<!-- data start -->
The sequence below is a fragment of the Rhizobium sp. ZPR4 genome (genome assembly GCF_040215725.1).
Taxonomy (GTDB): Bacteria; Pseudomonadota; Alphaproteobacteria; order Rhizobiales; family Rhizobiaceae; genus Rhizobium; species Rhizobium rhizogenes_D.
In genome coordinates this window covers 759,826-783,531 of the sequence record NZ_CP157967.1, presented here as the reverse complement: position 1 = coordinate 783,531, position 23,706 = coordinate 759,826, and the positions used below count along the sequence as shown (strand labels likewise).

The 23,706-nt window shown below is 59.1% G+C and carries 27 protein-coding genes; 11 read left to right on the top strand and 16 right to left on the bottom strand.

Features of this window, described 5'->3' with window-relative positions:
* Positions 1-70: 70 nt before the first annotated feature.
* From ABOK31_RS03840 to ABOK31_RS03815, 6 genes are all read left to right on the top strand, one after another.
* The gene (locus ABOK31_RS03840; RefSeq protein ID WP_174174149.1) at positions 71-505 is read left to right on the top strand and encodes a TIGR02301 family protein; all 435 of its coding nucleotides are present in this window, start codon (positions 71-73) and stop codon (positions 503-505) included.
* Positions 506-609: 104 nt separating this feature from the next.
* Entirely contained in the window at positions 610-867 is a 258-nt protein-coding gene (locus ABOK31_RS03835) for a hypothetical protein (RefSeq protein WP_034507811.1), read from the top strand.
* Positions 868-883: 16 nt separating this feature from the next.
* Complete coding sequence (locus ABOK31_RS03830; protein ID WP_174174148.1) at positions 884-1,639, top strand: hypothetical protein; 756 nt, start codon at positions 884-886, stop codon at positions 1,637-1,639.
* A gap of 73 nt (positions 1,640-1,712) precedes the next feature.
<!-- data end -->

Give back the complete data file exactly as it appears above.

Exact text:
The sequence below is a fragment of the Rhizobium sp. ZPR4 genome (genome assembly GCF_040215725.1).
Taxonomy (GTDB): Bacteria; Pseudomonadota; Alphaproteobacteria; order Rhizobiales; family Rhizobiaceae; genus Rhizobium; species Rhizobium rhizogenes_D.
In genome coordinates this window covers 759,826-783,531 of the sequence record NZ_CP157967.1, presented here as the reverse complement: position 1 = coordinate 783,531, position 23,706 = coordinate 759,826, and the positions used below count along the sequence as shown (strand labels likewise).

The 23,706-nt window shown below is 59.1% G+C and carries 27 protein-coding genes; 11 read left to right on the top strand and 16 right to left on the bottom strand.

Features of this window, described 5'->3' with window-relative positions:
* Positions 1-70: 70 nt before the first annotated feature.
* From ABOK31_RS03840 to ABOK31_RS03815, 6 genes are all read left to right on the top strand, one after another.
* The gene (locus ABOK31_RS03840; RefSeq protein ID WP_174174149.1) at positions 71-505 is read left to right on the top strand and encodes a TIGR02301 family protein; all 435 of its coding nucleotides are present in this window, start codon (positions 71-73) and stop codon (positions 503-505) included.
* Positions 506-609: 104 nt separating this feature from the next.
* Entirely contained in the window at positions 610-867 is a 258-nt protein-coding gene (locus ABOK31_RS03835) for a hypothetical protein (RefSeq protein WP_034507811.1), read from the top strand.
* Positions 868-883: 16 nt separating this feature from the next.
* Complete coding sequence (locus ABOK31_RS03830; protein ID WP_174174148.1) at positions 884-1,639, top strand: hypothetical protein; 756 nt, start codon at positions 884-886, stop codon at positions 1,637-1,639.
* A gap of 73 nt (positions 1,640-1,712) precedes the next feature.